CrowdStrike’s Artificial Intelligence Tooling Uses Similarity Search to Analyze Script-Based Malware Attack Techniques
- The CrowdStrike Falcon® platform leverages similarity search at scale to drive up efficacy
- PowerShell-based attacks are on the rise and many malware authors save time and effort by using artificial intelligence (AI) tools like ChatGPT to help reuse and tweak source code
- Threat researchers at CrowdStrike can search data in the CrowdStrike® Security Cloud to identify similar script-based attack techniques
- CrowdStrike leverages deep-learning-based feature descriptors to facilitate near-instant search over hundreds of thousands of malicious scripts
According to the AV-TEST Institute, more than 1.2 billion strains of malware and potentially unwanted applications (PUA) have been created. Those numbers are growing rapidly, with more than 250,000 new pieces of malware and PUA detected every day.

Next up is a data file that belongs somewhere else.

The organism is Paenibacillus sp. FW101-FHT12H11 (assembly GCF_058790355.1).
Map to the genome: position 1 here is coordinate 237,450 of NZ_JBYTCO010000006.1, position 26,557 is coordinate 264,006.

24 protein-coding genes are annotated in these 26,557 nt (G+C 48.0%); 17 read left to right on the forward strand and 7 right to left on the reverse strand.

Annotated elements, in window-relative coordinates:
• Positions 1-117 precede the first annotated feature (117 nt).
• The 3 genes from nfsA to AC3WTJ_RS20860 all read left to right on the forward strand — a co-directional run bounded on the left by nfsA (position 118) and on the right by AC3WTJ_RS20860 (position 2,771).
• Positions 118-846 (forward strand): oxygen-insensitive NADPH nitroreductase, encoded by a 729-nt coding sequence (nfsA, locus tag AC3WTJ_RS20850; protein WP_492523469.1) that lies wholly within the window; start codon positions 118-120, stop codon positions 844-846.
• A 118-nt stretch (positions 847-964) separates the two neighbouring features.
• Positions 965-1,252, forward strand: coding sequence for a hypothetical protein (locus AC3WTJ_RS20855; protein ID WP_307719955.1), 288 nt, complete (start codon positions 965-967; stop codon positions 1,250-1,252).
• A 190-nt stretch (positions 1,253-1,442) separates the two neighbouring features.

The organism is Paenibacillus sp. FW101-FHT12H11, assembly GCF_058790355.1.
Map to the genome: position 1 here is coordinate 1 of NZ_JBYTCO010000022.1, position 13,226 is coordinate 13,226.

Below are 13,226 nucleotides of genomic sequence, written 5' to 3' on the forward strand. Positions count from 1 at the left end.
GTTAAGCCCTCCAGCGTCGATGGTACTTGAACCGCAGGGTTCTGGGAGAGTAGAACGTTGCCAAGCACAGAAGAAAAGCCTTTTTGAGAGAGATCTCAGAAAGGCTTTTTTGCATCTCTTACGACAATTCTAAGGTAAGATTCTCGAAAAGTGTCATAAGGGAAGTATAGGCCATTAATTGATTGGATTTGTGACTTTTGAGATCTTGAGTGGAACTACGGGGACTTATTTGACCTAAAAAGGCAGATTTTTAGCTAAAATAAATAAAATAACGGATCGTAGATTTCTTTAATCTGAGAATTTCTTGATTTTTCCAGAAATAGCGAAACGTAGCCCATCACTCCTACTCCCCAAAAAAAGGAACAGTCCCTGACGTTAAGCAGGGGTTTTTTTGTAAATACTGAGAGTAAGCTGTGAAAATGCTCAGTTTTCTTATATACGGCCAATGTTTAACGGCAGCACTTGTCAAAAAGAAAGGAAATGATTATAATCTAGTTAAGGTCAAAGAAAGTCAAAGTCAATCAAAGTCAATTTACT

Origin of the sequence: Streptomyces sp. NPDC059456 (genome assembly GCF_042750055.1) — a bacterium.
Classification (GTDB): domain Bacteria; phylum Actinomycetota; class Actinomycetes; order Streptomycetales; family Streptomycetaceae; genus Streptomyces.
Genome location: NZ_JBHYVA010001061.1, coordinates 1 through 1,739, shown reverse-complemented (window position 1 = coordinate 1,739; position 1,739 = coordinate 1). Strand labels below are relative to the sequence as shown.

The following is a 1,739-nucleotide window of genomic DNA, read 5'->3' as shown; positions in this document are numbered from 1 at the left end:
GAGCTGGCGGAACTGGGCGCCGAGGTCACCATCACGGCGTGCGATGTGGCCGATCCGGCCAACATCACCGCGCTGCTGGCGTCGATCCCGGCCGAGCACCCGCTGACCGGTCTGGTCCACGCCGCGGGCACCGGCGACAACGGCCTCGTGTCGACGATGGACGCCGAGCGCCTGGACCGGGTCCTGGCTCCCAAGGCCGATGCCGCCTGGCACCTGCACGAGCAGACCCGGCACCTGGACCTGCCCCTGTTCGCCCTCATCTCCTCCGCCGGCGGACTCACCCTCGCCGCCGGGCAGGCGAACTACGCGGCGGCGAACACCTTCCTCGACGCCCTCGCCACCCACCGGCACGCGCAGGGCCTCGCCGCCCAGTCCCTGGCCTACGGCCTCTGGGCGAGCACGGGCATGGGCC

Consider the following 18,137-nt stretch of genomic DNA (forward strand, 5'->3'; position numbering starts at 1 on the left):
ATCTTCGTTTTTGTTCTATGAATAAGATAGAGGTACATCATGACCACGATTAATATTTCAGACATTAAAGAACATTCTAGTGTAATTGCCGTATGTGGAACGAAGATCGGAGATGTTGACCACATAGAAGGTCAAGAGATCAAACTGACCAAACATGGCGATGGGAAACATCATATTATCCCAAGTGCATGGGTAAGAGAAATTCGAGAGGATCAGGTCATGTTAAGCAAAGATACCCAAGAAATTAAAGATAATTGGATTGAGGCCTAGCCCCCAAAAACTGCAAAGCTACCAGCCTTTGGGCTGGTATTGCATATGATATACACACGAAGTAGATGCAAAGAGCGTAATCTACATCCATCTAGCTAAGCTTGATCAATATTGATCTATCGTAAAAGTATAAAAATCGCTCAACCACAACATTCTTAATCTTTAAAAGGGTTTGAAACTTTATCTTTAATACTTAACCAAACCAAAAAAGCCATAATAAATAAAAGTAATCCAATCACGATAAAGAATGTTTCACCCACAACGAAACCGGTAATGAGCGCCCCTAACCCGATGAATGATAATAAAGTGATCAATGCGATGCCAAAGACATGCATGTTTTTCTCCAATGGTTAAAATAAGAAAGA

One of the main reasons for this rapid growth is that malware creators frequently reuse source code. They modify existing malware to meet the specific objectives of an attack campaign or to avoid signature-based detection.
This reuse of code provides an opportunity for detection by comparing incoming files against known malware for similarities. Given the sheer volume of data involved — the CrowdStrike® Security Cloud can regularly correlate trillions of security events a day — this is a monumental task. However, CrowdStrike threat researchers have completed a project that leverages techniques inspired from computer vision — a field of AI focused on extracting meaningful information from digital images — and that applies similar object search to the PowerShell scripts favored by many adversaries.